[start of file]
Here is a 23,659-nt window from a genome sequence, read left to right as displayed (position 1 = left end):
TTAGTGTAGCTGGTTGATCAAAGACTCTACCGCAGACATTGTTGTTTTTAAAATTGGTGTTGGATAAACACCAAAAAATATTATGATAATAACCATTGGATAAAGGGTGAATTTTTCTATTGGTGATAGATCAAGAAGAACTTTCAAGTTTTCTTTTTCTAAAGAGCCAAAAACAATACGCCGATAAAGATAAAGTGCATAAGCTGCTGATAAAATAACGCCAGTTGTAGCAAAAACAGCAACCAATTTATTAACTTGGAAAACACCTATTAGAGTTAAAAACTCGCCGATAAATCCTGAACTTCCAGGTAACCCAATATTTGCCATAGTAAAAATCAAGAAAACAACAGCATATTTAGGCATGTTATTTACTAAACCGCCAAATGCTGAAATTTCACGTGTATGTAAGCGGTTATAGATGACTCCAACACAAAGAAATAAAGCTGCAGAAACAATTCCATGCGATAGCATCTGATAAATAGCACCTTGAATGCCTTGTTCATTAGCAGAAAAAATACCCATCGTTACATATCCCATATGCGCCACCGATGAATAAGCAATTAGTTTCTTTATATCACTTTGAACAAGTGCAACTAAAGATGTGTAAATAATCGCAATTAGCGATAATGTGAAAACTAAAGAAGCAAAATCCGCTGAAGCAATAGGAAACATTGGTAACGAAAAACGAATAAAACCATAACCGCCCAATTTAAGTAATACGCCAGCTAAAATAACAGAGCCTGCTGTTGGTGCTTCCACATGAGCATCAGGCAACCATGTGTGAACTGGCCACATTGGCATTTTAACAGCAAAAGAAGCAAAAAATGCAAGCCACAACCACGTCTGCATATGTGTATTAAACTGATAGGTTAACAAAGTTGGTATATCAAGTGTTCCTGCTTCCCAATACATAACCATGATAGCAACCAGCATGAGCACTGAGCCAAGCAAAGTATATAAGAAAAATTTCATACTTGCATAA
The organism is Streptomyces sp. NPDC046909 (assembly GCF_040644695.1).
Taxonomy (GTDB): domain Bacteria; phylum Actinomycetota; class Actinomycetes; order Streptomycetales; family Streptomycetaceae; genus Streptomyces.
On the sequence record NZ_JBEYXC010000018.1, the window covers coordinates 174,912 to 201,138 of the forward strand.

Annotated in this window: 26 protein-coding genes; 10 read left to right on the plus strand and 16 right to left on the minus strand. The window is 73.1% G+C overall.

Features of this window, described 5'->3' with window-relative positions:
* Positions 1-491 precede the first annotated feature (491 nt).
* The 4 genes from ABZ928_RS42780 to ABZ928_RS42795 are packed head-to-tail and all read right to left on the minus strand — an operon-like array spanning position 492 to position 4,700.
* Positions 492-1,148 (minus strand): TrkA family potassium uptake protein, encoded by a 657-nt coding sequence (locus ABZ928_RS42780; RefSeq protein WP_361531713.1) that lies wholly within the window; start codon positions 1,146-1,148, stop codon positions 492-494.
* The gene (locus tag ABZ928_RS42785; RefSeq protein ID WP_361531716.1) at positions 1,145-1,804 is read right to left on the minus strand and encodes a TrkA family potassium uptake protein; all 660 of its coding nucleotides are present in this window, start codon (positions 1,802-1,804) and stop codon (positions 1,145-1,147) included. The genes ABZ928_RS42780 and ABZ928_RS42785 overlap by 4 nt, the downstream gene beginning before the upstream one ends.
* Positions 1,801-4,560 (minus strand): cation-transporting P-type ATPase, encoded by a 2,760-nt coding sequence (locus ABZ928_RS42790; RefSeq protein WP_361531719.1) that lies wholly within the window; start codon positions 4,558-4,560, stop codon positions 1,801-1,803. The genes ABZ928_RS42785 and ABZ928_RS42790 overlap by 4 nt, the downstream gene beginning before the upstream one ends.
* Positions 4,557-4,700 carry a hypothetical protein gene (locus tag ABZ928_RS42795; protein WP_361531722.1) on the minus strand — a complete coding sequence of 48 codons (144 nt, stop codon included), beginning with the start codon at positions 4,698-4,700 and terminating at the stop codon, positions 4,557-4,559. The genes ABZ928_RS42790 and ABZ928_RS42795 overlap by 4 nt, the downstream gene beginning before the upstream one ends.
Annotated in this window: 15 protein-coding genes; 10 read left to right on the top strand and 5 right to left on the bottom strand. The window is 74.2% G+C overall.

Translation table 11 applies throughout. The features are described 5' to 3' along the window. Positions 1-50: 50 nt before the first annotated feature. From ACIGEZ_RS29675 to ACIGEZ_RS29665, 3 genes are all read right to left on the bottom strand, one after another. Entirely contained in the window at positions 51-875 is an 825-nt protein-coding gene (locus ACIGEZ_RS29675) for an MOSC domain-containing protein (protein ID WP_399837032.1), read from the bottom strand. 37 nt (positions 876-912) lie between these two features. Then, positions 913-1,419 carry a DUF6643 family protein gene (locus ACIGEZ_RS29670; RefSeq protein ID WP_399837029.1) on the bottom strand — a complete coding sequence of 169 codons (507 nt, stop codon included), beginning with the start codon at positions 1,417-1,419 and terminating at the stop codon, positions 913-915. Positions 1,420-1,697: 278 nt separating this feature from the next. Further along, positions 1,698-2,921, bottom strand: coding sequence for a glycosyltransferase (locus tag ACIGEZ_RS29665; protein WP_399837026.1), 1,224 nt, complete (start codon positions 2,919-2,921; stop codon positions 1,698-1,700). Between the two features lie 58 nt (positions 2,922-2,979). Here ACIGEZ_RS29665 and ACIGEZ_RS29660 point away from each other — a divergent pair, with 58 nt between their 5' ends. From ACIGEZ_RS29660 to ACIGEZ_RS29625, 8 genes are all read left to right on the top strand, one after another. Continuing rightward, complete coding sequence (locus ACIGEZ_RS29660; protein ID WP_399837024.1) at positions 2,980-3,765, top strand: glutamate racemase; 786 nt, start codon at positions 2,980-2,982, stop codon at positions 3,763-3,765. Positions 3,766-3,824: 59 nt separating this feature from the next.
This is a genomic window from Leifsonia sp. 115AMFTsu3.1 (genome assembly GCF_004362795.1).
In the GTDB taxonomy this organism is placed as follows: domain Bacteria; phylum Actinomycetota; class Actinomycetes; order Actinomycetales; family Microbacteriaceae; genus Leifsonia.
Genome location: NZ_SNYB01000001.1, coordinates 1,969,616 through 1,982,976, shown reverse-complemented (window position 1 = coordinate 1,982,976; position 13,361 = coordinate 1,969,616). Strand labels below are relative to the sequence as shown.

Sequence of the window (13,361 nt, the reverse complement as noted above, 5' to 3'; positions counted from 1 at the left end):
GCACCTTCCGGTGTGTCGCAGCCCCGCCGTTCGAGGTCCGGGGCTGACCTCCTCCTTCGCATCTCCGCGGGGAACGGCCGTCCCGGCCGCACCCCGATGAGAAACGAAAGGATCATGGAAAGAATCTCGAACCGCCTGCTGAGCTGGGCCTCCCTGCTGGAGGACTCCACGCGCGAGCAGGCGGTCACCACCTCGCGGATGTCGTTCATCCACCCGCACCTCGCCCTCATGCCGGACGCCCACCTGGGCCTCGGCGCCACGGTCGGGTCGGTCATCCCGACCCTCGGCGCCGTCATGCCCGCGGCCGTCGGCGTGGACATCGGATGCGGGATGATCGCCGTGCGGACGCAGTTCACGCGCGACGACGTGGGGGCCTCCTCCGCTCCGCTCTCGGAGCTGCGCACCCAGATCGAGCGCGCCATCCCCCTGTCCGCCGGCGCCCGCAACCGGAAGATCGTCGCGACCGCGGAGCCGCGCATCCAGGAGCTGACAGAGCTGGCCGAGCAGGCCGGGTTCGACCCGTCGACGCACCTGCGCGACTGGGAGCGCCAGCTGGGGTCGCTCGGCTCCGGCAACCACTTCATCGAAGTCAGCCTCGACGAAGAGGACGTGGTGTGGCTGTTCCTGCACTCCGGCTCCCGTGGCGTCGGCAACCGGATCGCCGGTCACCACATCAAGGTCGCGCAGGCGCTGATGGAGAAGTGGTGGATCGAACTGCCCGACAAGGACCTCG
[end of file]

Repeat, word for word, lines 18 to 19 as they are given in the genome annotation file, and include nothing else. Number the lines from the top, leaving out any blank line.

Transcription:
Genome location: NZ_SNYB01000001.1, coordinates 1,969,616 through 1,982,976, shown reverse-complemented (window position 1 = coordinate 1,982,976; position 13,361 = coordinate 1,969,616). Strand labels below are relative to the sequence as shown.

Sequence of the window (13,361 nt, the reverse complement as noted above, 5' to 3'; positions counted from 1 at the left end):